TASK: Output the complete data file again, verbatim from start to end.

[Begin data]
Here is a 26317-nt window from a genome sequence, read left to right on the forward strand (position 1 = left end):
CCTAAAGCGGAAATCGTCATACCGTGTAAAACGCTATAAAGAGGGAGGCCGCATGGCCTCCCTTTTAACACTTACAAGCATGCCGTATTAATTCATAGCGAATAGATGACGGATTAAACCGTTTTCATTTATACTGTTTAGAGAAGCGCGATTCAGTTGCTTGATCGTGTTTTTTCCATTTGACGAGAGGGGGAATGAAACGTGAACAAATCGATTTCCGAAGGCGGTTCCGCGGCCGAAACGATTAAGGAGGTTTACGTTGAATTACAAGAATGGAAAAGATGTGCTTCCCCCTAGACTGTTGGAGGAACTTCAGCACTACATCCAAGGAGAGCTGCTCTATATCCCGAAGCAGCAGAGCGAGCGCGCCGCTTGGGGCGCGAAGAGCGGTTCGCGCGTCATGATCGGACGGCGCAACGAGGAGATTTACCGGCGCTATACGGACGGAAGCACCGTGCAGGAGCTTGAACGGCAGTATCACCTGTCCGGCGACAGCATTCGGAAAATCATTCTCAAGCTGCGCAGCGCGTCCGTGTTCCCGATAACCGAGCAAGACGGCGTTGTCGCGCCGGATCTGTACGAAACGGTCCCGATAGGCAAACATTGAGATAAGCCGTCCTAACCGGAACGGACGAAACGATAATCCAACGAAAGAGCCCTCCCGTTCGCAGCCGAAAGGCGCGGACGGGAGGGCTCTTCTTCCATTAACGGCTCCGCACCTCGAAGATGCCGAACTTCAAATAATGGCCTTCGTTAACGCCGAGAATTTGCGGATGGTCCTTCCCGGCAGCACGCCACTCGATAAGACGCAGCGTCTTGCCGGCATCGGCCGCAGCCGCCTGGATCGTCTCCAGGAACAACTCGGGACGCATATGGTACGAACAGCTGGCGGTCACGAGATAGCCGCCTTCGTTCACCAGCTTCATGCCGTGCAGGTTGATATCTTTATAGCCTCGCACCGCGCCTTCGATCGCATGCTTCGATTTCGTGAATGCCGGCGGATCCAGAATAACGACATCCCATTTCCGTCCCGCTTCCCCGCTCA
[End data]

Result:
Here is a 26317-nt window from a genome sequence, read left to right on the forward strand (position 1 = left end):
CCTAAAGCGGAAATCGTCATACCGTGTAAAACGCTATAAAGAGGGAGGCCGCATGGCCTCCCTTTTAACACTTACAAGCATGCCGTATTAATTCATAGCGAATAGATGACGGATTAAACCGTTTTCATTTATACTGTTTAGAGAAGCGCGATTCAGTTGCTTGATCGTGTTTTTTCCATTTGACGAGAGGGGGAATGAAACGTGAACAAATCGATTTCCGAAGGCGGTTCCGCGGCCGAAACGATTAAGGAGGTTTACGTTGAATTACAAGAATGGAAAAGATGTGCTTCCCCCTAGACTGTTGGAGGAACTTCAGCACTACATCCAAGGAGAGCTGCTCTATATCCCGAAGCAGCAGAGCGAGCGCGCCGCTTGGGGCGCGAAGAGCGGTTCGCGCGTCATGATCGGACGGCGCAACGAGGAGATTTACCGGCGCTATACGGACGGAAGCACCGTGCAGGAGCTTGAACGGCAGTATCACCTGTCCGGCGACAGCATTCGGAAAATCATTCTCAAGCTGCGCAGCGCGTCCGTGTTCCCGATAACCGAGCAAGACGGCGTTGTCGCGCCGGATCTGTACGAAACGGTCCCGATAGGCAAACATTGAGATAAGCCGTCCTAACCGGAACGGACGAAACGATAATCCAACGAAAGAGCCCTCCCGTTCGCAGCCGAAAGGCGCGGACGGGAGGGCTCTTCTTCCATTAACGGCTCCGCACCTCGAAGATGCCGAACTTCAAATAATGGCCTTCGTTAACGCCGAGAATTTGCGGATGGTCCTTCCCGGCAGCACGCCACTCGATAAGACGCAGCGTCTTGCCGGCATCGGCCGCAGCCGCCTGGATCGTCTCCAGGAACAACTCGGGACGCATATGGTACGAACAGCTGGCGGTCACGAGATAGCCGCCTTCGTTCACCAGCTTCATGCCGTGCAGGTTGATATCTTTATAGCCTCGCACCGCGCCTTCGATCGCATGCTTCGATTTCGTGAATGCCGGCGGATCCAGAATAACGACATCCCATTTCCGTCCCGCTTCCCCGCTCA